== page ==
This story originally ran in our September/October 2016 issue.
— By Loreen Pindera
Gilbert Ayoub screwed up the courage to ask Arlene Turner out on a date at Arlene’s 15th birthday party. The timing and the approach was thought out in advance, the plan discussed with his best friend Bob. To his delight, Arlene accepted.
They both grew up in the Montreal neighbourhood of St. Leonard, but they had little else in common: Gil was quiet, athletic and intense, Arlene, his polar opposite: vivacious, outgoing and – oh – she had no interest in sports. Nada.
“There were a few other boyfriends,” Arlene insists, but Gil’s persistence won out, and on Oct. 2, 1976 – two days before Arlene’s 20th birthday – they married.
Fast forward forty years, and the unlikely pair is still together – grandparents now, four times over. Next month, they’re going to Hawaii to celebrate 40 years of marriage and their respective 60th birthdays. And on Oct. 8, they’ll be at Kailua Pier for the Ironman World Championship.
The Ayoubs have 22 Ironman races between them.
“I did Kona when I turned 50,” Gil said. “The goal this year was to do Kona when I turned 60 – and for us to qualify together.”
“This was never on my horizon,” says Arlene, recalling her first Ironman in Penticton in 2005 – two years after she learned how to swim.
“I was standing on the beach, crying,” she says. “Then Sister Madonna [Buder, the ‘Iron Nun’ and world’s oldest Ironman finisher, at 85] prances by and says, ‘Isn’t this a blessed day?’” That was the boost Arlene needed to overcome her fear, but she laughs at the photo of her getting out of Okanagan Lake an hour and 35 minutes later.
“The picture coming out of the swim is me, looking backwards, to see if there is anybody behind me,” she says. “I was sure I was last!”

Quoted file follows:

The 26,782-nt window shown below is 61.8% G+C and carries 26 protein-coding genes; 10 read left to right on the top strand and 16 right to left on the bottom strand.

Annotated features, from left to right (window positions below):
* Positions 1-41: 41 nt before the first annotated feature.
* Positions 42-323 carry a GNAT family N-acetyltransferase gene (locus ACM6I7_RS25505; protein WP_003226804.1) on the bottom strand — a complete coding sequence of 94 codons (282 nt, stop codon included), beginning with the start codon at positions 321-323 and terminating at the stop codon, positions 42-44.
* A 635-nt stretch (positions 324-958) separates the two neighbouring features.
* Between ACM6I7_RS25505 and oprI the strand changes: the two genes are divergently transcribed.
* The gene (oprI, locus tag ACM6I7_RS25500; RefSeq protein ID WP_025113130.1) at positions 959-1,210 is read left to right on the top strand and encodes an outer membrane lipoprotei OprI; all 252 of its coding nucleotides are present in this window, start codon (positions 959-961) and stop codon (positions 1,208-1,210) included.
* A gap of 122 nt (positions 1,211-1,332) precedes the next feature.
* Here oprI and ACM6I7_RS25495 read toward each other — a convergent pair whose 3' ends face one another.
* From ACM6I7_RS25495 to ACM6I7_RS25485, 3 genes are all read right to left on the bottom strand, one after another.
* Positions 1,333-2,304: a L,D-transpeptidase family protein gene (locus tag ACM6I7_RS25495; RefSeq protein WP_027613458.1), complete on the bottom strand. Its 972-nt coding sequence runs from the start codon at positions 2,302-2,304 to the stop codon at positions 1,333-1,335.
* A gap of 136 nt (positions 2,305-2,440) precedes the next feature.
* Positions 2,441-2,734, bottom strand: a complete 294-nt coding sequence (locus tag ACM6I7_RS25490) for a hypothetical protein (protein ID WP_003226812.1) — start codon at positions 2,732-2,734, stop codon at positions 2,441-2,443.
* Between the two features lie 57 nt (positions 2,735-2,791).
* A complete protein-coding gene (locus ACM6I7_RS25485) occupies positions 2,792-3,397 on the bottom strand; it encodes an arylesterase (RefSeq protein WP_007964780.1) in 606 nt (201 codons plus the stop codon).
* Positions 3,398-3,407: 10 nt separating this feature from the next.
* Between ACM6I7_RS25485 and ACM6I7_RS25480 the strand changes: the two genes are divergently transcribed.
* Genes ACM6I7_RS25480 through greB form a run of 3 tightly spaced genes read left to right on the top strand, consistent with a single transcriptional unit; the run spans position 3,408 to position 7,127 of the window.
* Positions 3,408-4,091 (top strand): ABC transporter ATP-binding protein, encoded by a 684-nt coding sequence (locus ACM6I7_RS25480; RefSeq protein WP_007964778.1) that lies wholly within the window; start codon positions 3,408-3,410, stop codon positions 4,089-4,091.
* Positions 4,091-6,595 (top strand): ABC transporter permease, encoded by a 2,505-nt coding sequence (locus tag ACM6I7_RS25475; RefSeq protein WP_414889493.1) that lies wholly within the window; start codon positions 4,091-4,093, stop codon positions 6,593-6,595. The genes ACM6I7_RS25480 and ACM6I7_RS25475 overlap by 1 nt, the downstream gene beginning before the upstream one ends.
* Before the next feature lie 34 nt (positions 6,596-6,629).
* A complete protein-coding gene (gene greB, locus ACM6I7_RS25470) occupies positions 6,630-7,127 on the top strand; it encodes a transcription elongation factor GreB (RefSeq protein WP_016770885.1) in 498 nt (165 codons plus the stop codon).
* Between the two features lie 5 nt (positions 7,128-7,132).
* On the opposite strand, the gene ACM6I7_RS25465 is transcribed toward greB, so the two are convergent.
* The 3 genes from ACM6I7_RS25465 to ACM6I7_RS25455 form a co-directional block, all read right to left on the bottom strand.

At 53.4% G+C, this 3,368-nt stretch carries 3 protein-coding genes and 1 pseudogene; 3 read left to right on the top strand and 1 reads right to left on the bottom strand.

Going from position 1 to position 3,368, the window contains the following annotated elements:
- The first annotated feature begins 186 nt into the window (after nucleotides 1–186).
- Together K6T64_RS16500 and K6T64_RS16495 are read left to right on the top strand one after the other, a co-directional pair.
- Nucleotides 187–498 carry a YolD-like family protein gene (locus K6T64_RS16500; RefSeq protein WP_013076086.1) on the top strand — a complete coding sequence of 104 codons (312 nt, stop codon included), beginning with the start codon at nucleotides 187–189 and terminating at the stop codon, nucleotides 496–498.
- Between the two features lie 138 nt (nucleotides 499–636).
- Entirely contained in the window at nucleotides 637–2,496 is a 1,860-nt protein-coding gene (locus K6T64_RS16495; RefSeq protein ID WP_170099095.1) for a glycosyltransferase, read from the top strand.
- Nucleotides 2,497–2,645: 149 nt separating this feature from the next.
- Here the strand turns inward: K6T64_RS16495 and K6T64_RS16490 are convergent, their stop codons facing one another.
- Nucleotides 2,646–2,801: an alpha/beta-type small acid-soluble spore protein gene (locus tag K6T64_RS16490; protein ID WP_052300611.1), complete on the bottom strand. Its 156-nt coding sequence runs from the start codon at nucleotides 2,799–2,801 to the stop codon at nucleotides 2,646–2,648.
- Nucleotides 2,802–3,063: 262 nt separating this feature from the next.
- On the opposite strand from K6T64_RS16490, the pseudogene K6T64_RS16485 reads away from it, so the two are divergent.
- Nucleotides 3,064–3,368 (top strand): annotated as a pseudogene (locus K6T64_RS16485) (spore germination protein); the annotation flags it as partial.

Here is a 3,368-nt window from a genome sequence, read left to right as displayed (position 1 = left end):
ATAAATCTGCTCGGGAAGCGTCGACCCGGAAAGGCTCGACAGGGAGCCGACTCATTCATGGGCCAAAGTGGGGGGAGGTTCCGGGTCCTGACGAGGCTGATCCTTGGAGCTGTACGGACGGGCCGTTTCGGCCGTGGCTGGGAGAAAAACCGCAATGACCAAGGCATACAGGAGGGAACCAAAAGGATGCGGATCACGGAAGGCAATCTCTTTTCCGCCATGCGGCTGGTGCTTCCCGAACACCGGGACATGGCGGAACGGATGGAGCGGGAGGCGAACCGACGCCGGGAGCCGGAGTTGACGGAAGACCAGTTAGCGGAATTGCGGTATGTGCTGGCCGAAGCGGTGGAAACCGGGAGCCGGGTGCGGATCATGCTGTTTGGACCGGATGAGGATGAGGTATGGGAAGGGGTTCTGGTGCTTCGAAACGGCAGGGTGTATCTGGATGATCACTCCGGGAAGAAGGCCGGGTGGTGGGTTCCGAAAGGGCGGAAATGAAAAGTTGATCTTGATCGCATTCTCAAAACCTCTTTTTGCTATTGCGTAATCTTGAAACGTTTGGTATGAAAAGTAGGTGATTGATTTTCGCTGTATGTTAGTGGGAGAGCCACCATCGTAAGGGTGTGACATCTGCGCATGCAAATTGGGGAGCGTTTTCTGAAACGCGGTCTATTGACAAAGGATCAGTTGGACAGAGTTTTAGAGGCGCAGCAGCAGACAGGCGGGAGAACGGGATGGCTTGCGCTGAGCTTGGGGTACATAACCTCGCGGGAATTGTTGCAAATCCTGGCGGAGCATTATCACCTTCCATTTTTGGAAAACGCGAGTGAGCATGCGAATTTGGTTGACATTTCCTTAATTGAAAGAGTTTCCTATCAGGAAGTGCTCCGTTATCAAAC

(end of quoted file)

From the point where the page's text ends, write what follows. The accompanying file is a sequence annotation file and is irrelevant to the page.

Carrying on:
Back in the early 1970s in St. Leonard, “exercise just wasn’t part of the recipe,” Arlene says.
“Girls didn’t even have gym.” In the Turner household, the boys were even fed differently.
“My brothers played hockey, so they got steak.”
Gil, on the other hand, was sports-obsessed, adventurous and ready to try his hand at anything. In his 20s, he raced Olympic-class Tornado catamarans and windsurfed in summer, played squash and worked as a ski and snowboard instructor in winter. He persuaded Arlene to take up martial arts, both of them earning black belts in aikido.
Then there was polo.
“He got into it through a family member who had horses,” Arlene says. “I have a memory of me holding our son Christopher in my arms – he was probably four months old – and a two-year-old at my leg, and my husband was taking off to go play polo on a Saturday morning. There’s me, just standing by the window, crying.”
“Those were the years I had to persist through.”
“Arlene wasn’t a horse person at all,” Gil concedes.
Eventually, polo was replaced by mountain-bike racing. And Arlene, in her 40s, discovered running.
“I started to get away from everybody,” Arlene says. “It was simple. Put on a pair of running shoes, and go.”
“The runner’s high – I’ve definitely experienced it. That moment of clarity. It’s seconds, it’s so brief. Everything is perfect in the universe.”
She was also a natural, finishing in just over two hours in her very first half-marathon, at 47. Now on the cusp of 60, she is faster than she’s ever been.